On one hand, gun possession stands for popular sovereignty. It was, after all, the courage of enslaved people to take up arms against a colonial power that secured Haiti’s independence in 1804. After the Haitian Revolution, generals distributed rifles to veterans as they transitioned to civilian life. For many years afterward, peasant armies were able to use their weapons to control regional territories and wage coups. As part of an effort to centralize power, the Duvalier family dictatorship, which lasted from 1957–1986, restricted gun ownership to the regime’s paramilitary network.

Haitians cast off French colonial rule during the Haitian Revolution (1791–1804) through, in part, the deployment of weaponry.

Haitians cast off French colonial rule during the Haitian Revolution (1791–1804) through force of arms.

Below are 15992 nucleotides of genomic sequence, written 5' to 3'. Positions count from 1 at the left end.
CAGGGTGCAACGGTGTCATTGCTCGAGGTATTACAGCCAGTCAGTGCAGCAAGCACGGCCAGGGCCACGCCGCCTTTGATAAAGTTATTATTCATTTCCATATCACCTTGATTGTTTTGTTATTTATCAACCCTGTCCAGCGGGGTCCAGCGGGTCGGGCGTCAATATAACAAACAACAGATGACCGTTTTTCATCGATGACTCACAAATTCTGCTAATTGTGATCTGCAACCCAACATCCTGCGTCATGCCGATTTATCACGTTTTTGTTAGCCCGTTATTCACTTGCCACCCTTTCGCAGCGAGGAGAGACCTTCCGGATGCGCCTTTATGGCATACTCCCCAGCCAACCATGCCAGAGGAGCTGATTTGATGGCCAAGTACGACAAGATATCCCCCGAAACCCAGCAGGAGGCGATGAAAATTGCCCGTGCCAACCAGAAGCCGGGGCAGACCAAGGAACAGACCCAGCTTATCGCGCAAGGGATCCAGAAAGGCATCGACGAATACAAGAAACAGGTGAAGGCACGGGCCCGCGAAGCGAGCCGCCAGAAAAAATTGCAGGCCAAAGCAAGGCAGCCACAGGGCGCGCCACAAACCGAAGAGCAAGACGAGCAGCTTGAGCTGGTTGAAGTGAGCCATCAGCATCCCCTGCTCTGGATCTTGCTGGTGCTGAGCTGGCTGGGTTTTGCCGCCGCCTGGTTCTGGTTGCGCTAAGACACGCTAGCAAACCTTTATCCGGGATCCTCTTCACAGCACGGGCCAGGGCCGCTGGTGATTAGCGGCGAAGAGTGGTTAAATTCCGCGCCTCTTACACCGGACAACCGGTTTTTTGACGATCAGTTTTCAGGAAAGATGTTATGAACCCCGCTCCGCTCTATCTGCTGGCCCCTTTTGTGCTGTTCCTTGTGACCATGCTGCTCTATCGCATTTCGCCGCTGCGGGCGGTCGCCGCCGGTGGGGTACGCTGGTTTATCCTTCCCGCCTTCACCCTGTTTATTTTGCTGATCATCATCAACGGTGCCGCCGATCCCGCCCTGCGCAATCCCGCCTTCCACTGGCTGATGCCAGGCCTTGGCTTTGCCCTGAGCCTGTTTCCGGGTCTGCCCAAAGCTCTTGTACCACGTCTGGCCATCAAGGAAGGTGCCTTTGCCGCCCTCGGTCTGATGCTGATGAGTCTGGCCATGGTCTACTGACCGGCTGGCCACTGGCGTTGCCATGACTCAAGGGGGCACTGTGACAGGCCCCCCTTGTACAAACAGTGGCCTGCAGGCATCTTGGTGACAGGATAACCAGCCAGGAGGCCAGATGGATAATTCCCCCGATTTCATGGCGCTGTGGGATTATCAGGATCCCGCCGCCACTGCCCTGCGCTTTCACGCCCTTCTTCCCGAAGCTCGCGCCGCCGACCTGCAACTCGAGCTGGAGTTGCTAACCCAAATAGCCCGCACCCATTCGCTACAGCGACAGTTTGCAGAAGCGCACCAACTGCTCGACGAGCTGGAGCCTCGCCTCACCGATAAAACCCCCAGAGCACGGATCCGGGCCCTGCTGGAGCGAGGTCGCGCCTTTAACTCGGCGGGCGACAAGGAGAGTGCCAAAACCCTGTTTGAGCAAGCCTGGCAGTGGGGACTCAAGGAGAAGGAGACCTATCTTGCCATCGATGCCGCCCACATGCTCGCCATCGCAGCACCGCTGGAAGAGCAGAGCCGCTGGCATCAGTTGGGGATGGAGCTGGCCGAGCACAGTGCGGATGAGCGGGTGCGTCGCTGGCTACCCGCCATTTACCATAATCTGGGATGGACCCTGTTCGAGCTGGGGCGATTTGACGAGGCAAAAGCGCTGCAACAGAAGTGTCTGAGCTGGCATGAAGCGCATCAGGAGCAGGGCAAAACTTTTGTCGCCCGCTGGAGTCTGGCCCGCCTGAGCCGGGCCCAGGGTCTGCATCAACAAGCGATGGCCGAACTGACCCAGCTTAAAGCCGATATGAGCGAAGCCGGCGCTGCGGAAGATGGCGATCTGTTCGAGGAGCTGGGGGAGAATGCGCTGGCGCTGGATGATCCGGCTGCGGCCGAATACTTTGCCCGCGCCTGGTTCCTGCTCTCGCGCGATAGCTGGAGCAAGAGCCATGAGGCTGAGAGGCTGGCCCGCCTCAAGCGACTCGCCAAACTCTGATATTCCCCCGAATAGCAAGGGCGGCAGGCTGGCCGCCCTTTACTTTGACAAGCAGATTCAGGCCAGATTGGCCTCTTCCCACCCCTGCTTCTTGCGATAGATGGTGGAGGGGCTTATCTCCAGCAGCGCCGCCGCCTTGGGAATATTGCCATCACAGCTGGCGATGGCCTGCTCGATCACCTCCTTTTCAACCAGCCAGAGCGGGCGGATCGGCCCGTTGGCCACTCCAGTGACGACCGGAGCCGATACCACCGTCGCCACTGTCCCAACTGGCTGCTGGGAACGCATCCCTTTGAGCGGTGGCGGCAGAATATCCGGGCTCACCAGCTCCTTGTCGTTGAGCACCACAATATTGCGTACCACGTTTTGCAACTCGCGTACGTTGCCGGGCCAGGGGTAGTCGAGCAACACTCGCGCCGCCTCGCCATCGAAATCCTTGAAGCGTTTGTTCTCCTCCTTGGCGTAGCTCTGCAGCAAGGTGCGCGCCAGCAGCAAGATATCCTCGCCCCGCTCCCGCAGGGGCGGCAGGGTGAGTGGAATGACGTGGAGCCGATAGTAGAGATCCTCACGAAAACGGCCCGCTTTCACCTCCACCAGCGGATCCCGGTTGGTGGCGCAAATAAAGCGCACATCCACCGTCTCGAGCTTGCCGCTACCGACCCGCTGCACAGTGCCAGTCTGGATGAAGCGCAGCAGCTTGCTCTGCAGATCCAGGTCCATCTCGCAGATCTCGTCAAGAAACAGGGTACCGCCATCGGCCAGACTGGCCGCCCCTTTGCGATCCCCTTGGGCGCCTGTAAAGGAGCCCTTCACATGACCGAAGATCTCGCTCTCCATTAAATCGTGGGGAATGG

Auguste Raffet/Wikimedia Commons

In an effort to shift power to the people in 1987, the democratic constitution adopted after the fall of the dictatorship granted citizens the right to armed self-defense. In a similar vein, the U.S. constitution, drafted on the heels of imperial rule and the War of Independence, enshrines the right to bear arms.

However, guns in Haiti, as elsewhere, can also symbolize the abuse of power. Although a general term for leader, the Haitian Creole chèf, when used in reference to an armed person, invokes the chèf seksyon (section chief)—the term formerly used for the dictatorship’s henchmen. Beyond a uniform and an ID card, it was the government-issued .38-caliber revolver that gave the chèf seksyon impunity to do anything in the name of their leader.